Congress gets mad. Okay, picture this: House Republicans are all set to start an impeachment inquiry into President Joe Biden. But guess what? His son, Hunter, gave Congress the ol’ cold shoulder, ignoring a subpoena. That’s a risky move because it could land him in hot water with Congress for contempt.
So, Hunter Biden’s not feeling the closed-door vibe. He wants to spill the beans publicly, not behind closed doors as the Republicans in the impeachment inquiry wanted. But they’re not having it. House Oversight Chair James Comer and House Judiciary Chair Jim Jordan are like, “Nuh-uh, we’re starting contempt proceedings since Hunter didn’t show up for his scheduled interview.”
A Little History
Congress gets mad. This isn’t the first rodeo with Congress getting ticked off. Remember when Democrats faced the same issue with uncooperative peeps linked to former President Trump? Yep, they had a few battles, too.
Contempt: The Showdown Begins
Now, there are three ways Congress can handle this. One: criminal contempt, where Congress votes to find someone guilty of contempt. Then it goes to the big House vote, and if that flies, Speaker Mike Johnson hands it off to the US attorney in DC.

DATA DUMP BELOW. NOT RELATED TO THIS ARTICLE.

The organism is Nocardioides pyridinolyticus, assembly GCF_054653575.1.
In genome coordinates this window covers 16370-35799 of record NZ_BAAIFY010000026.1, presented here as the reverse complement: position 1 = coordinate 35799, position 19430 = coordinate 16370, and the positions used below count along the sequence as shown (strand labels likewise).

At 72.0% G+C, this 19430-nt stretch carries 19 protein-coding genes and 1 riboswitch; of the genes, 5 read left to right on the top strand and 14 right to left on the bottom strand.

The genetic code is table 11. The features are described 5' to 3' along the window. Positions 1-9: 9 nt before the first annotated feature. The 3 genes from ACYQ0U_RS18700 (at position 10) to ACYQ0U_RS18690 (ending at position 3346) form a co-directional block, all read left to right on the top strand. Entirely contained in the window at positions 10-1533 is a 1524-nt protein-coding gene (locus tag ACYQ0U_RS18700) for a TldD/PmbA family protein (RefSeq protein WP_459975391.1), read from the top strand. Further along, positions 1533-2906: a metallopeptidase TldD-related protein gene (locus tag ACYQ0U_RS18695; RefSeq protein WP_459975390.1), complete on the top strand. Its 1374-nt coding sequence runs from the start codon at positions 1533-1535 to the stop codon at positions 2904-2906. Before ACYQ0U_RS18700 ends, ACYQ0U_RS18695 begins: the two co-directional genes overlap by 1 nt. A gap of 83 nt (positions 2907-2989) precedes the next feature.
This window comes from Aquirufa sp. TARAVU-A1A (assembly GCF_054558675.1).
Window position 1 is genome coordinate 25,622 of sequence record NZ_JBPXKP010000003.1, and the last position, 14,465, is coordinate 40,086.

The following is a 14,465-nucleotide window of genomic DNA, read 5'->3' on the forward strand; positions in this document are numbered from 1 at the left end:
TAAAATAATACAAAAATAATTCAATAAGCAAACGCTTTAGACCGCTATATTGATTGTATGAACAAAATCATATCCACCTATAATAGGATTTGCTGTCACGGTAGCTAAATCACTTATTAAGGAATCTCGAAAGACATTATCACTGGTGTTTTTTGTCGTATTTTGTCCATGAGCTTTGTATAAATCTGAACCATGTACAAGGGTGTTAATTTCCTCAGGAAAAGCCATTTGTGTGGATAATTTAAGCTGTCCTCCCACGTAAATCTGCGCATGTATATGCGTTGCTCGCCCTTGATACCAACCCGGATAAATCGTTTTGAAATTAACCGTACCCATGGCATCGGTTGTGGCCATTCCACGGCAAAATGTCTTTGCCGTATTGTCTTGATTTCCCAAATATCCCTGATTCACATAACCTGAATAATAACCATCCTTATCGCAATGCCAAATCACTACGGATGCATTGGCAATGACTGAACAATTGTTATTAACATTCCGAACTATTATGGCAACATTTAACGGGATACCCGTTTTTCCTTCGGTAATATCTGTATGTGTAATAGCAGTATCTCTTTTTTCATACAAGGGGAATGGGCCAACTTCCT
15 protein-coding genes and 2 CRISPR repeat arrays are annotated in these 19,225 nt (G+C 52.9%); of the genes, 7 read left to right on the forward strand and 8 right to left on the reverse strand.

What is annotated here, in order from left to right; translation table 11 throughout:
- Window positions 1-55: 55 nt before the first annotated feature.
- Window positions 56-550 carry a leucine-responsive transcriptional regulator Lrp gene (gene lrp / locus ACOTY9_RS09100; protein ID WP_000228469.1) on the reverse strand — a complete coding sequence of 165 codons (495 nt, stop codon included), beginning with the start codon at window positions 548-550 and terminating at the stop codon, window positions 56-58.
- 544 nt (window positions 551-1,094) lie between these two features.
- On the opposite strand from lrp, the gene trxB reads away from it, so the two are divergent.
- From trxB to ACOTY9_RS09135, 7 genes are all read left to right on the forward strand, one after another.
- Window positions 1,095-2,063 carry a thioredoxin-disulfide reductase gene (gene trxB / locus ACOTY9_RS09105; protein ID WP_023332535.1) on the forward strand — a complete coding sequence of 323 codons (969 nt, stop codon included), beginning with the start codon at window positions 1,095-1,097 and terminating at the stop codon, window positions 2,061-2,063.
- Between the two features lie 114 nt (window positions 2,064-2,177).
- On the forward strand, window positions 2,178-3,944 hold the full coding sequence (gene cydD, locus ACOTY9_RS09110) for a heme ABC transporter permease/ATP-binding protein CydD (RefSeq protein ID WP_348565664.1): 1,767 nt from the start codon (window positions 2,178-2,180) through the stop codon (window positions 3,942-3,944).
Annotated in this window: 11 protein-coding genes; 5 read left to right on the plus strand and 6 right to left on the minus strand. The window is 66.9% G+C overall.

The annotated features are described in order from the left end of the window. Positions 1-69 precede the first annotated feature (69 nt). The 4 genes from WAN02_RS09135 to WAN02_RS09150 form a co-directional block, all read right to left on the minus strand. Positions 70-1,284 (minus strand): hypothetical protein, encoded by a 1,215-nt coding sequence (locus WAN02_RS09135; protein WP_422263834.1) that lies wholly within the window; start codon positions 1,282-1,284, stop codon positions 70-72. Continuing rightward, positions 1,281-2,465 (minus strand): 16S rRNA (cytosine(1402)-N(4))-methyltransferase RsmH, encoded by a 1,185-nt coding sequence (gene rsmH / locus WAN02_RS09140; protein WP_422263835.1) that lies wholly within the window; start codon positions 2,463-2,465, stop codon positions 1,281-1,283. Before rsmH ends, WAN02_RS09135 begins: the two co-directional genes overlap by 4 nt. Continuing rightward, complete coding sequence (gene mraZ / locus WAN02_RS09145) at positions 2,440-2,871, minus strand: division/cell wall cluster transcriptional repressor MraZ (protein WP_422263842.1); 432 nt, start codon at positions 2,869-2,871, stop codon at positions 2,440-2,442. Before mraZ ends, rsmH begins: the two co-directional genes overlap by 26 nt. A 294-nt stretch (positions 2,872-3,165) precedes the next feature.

But here’s the kicker—while the law says the US attorney must take it to a grand jury, the Justice Department calls the shots on prosecuting.
Punishment for Contempt
Now, if someone gets slapped with criminal contempt, it’s no joke. They could get hit with a fine or even face up to a year in the slammer. But hold up—this path is rarely taken, and folks don’t often end up behind bars.
Civil Contempt: Bringing in the Judges
Option two: civil contempt. Here, Congress drags the person to court, asking the judges to force them to follow the subpoena. But hey, this process moves at the speed of a snail. It took forever for Congress to get Trump’s tax returns, even after he left the building, thanks to the courts dragging their feet.
Last Resort: Inherent Contempt
And three: inherent contempt, the wild card. This involves Congress telling their sergeant-at-arms to nab the person in contempt and keep them locked up until they play ball with Congress.
But hold your horses—this hasn’t happened in ages. It’s like the emergency button—they’ll use it only if things get super serious.
Congress’ Power Play
So, when Congress gets cheesed off, they’ve got a few tricks up their sleeve. But honestly, using the Justice Department for criminal contempt might just be a warning shot. This path takes ages, with appeals and cases dragging on forever.
So there you have it—the drama of what happens when Congress wants answers and someone’s not playing ball. But whether it ends in fines, jail time, or just a lot of legal back-and-forth, well, that’s a whole other story.